Posted: June 6th, 2012 12:22am
It’s time to start training up and drinking your acorn water!
Stick Game season will be here before you know it and we want you to be ready. This game has been played since time immemorial, being passed down from grandfathers and fathers to their sons and grandsons. Being a player requires much dedication, training, and discipline. As a representative of their family and village, traditionally the young men worked very hard to be the best they could be; taking their training very seriously.
Some common forms of training included, running on the beach or up hills with a mouth full of water to strengthen the lungs and teach how to breathe through the nose. Also, wrestling with teammates and coaches to learn holds and escape methods was a regular prac-tice. Prayer and visits to spiritual locations were also encouraged by the teachers. Often times the young men would be kept from strangers, women and community gatherings such as dances and other events during their training. Tribes would often play amongst themselves, village against village and also against neighboring tribes: Karuk, Yurok, Hupa and Wiyot. For the past few years we have also been trying to challenge our northern neighboring tribes: Siletz, Coquille, Coos Lower Umpqua, and Siuslaw but so far none have stepped up to learn and compete.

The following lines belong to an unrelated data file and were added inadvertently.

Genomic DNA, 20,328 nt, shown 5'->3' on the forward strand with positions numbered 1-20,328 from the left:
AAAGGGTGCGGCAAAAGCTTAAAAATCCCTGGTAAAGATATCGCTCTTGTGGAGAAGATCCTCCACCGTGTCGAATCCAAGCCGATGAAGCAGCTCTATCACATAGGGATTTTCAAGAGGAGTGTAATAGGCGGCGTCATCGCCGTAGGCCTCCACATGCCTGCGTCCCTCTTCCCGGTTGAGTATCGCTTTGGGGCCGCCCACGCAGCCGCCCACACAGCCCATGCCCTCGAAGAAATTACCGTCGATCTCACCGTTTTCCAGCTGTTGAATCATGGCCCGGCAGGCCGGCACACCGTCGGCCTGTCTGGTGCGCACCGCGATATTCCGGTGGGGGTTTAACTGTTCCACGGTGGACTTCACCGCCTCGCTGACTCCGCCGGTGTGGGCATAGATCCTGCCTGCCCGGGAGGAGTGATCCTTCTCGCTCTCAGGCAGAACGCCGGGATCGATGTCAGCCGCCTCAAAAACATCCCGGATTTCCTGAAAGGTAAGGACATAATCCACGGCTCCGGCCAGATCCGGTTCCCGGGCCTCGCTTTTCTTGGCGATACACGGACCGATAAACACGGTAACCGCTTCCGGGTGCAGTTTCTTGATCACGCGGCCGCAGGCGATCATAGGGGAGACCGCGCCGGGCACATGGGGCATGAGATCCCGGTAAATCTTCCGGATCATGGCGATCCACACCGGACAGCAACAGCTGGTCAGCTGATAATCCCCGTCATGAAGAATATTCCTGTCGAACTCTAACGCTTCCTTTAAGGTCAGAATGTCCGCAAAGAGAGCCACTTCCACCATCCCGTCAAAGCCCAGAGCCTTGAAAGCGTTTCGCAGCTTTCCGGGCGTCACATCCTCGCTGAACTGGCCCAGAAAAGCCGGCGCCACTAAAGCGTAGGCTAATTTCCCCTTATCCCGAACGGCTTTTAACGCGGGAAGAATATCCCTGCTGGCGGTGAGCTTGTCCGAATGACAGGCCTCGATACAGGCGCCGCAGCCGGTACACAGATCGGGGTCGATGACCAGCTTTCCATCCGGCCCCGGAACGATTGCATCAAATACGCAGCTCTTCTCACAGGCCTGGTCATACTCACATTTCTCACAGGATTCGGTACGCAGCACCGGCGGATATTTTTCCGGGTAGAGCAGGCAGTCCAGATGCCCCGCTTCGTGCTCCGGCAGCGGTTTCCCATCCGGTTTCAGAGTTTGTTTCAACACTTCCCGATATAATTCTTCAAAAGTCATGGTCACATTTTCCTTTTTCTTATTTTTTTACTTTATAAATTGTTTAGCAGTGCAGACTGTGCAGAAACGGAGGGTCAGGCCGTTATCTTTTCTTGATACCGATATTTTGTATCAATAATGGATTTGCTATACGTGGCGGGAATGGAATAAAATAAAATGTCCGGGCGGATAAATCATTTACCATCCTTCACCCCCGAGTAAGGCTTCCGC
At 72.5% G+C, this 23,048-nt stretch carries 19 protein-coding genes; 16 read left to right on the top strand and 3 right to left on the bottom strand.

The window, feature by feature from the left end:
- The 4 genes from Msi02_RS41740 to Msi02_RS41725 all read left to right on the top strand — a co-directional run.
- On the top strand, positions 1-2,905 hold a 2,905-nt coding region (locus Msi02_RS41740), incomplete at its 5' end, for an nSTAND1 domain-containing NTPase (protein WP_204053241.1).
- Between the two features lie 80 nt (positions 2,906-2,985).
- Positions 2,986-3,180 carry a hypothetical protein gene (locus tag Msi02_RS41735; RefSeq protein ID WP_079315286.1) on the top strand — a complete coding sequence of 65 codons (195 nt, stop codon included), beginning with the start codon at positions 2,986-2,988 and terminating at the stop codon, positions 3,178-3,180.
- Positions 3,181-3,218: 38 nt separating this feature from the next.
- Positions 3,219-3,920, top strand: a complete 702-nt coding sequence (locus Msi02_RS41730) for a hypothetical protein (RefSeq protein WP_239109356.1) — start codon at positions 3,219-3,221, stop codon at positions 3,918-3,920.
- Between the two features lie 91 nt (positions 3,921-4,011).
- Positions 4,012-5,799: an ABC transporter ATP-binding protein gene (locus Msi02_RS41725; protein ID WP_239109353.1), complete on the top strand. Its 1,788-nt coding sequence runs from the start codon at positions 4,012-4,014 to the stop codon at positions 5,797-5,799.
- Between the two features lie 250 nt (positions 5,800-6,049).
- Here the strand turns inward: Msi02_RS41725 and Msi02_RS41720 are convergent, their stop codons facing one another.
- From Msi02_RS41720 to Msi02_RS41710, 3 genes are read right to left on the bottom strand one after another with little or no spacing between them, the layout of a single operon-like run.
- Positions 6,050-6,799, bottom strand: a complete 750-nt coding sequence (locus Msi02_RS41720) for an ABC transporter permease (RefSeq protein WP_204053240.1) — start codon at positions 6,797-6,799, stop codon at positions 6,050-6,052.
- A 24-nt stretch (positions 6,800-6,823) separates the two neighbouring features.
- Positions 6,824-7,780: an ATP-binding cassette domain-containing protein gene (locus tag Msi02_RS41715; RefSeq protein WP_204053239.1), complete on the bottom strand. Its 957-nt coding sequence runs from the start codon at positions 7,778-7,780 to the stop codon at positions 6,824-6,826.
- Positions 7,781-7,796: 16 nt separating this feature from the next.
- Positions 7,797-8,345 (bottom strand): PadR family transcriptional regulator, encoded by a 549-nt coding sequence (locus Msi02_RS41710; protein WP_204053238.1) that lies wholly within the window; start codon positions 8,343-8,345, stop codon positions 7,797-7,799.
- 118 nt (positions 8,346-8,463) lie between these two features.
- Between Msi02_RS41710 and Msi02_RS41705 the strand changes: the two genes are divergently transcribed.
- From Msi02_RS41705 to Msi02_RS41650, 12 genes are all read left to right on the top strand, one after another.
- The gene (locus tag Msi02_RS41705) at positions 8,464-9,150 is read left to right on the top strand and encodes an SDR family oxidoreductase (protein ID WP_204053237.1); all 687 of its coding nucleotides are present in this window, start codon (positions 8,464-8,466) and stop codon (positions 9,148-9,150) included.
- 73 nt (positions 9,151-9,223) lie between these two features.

Annually we hold our Stick Game event during Tolowa Dee-ni’ Day at the end of September. We want to encourage stick players and community members alike to be involved. Either by coming to watch or to play! It’s not to late to learn the game if you haven’t already. We need more players from our area and it’s a good way to get healthy and learn about your culture!
Tribal Member: Jaytuk Steinruck
Submitted by: Amanda O’Connell & Earl Brown
*Credit of some information to Walt “Black Snake” Lara, Sr.